Will new rules increase dependency on FHA even more?

by Gina Pogol
March 7th, 2011

Much of mortgage reform centers on changes to risk retention for mortgage lenders. It makes sense that if the fact that those responsible for lax underwriting and silly products were able to leave investors and homeowners and taxpayers holding the bag last time around, requiring them to remain on the hook when they make risky loans is a good idea, right?

Unfortunately, many analysts feel that upcoming changes to risk-retention rules  could increase the cost of mortgages for a great many people and make FHA forever a honking huge fixture of the American mortgage landscape.

Under the Dodd-Frank act, lenders will be required to retain capital reserves equal to five percent of all but the safest mortgage they originate.  The safe loans to be exempted from this risk retention are called “qualified residential mortgages” or QRMs. Rumors bounding round the Hill say that in order to be designated a QRM, a mortgage will max out at 80 percent of the home’s value or purchase price.  This means that those that do not have a down payment of at least 20 percent will be subject to increased mortgage rates in addition to private mortgage insurance to make up for the risk retention on the part of the lender.  The Treasury, the Federal Reserve, the FDIC, the FHA, and other regulatory and governmental agencies are responsible for defining a QRM.

The exception to the QRM rule is that if a loans is issued or guaranteed through government agencies it is exempt from the rule. As it says here:

‘‘(G) provide for—‘‘(i) a total or partial exemption of any securitization, as may be appropriate in the public interest and for the protection of investors;
‘‘(ii) a total or partial exemption for the securitization of an asset issued or guaranteed by the United States, or an agency of the United States, as the Federal banking agencies and the Commission jointly determine appropriate in the public interest and for the protection of investors, except that, for purposes of this clause, the Federal National Mortgage Association and the Federal Home Loan Mortgage Corporation are not agencies of the United States;
‘‘(iii) a total or partial exemption for any assetbacked security that is a security issued or guaranteed by any State of the United States, or by any political subdivision of a State or territory, or by any public instrumentality of a State or territory that is exempt from the registration requirements of the Securities Act of 1933 by reason of section 3(a)(2) of that Act (15 U.S.C. 77c(a)(2)), or a security defined as a qualified scholarship funding bond in section 150(d)(2) of the Internal Revenue Code of 1986, as may be appropriate in the public interest and for the protection of investors; and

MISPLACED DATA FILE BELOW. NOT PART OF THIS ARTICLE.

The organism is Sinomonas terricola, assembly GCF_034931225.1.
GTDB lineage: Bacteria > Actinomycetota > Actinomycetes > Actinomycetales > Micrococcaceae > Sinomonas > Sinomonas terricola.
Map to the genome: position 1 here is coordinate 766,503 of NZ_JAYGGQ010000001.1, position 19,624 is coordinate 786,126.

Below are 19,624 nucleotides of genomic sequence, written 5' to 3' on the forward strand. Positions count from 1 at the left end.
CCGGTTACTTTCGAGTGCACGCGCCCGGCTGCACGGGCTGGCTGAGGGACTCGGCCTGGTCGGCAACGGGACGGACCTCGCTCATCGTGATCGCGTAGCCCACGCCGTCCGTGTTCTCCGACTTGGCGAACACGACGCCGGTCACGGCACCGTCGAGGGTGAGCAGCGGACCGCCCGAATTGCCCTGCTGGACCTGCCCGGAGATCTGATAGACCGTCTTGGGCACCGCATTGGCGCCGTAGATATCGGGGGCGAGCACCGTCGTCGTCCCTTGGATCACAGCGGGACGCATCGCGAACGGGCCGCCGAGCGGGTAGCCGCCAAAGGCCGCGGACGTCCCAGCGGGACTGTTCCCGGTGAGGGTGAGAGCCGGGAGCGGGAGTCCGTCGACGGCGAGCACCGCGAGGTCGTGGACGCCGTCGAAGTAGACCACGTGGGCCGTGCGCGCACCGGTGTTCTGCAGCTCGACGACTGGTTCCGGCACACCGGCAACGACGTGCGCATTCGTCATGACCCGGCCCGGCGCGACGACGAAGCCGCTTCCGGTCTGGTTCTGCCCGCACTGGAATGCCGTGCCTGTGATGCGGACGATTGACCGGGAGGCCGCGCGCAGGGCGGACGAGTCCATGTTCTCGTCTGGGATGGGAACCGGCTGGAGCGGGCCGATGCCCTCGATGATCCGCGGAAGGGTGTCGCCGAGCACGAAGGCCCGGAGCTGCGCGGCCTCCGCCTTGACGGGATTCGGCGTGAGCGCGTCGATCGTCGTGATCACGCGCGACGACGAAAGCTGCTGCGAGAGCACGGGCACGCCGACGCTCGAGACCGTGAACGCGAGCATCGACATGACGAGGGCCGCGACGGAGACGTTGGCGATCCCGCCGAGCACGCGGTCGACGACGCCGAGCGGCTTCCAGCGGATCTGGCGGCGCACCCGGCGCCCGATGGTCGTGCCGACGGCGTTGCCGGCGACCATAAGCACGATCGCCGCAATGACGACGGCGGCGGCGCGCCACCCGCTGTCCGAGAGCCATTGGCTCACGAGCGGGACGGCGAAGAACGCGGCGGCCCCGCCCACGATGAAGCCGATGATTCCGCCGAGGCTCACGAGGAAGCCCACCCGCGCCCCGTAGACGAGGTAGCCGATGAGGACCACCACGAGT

‘‘(iv) the allocation of risk retention obligations between a securitizer and an originator in the case of a securitizer that purchases assets from an originator, as the Federal banking agencies and the Commission jointly determine appropriate.

As FHA mortgages would be exempt from QRM, you can see that demand for them will likely become even more skewed toward these loans than it already is as a result of the rule change.   FHA only requires a down payment of 3.5 percent (10 percent for those with lower credit scores) but folks with less than 20 percent down may well choose an FHA mortgage in order to avoid higher mortgage rates resulting from the risk-retention requirements, depending on how those loans — with their private mortgage insurance and risk-based pricing adjustments added to QRM premiums — stack up against FHA mortgage pricing. Lately, though, even without the QRM differential, FHA mortgages are on average cheaper than conventional loans.

This change could put the FHA in a tough spot as it is already under-capitalized and was never meant to insure the volume of loans that it does these days.  The VA and USDA could also see increased loan origination volume, putting a taxpayers in the mortgage business more than ever.

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This entry was posted on Monday, March 7th, 2011 at 4:56 pm and is filed under . You can follow any responses to this entry through the RSS 2.0 feed. You can skip to the end and leave a response. Pinging is currently not allowed.

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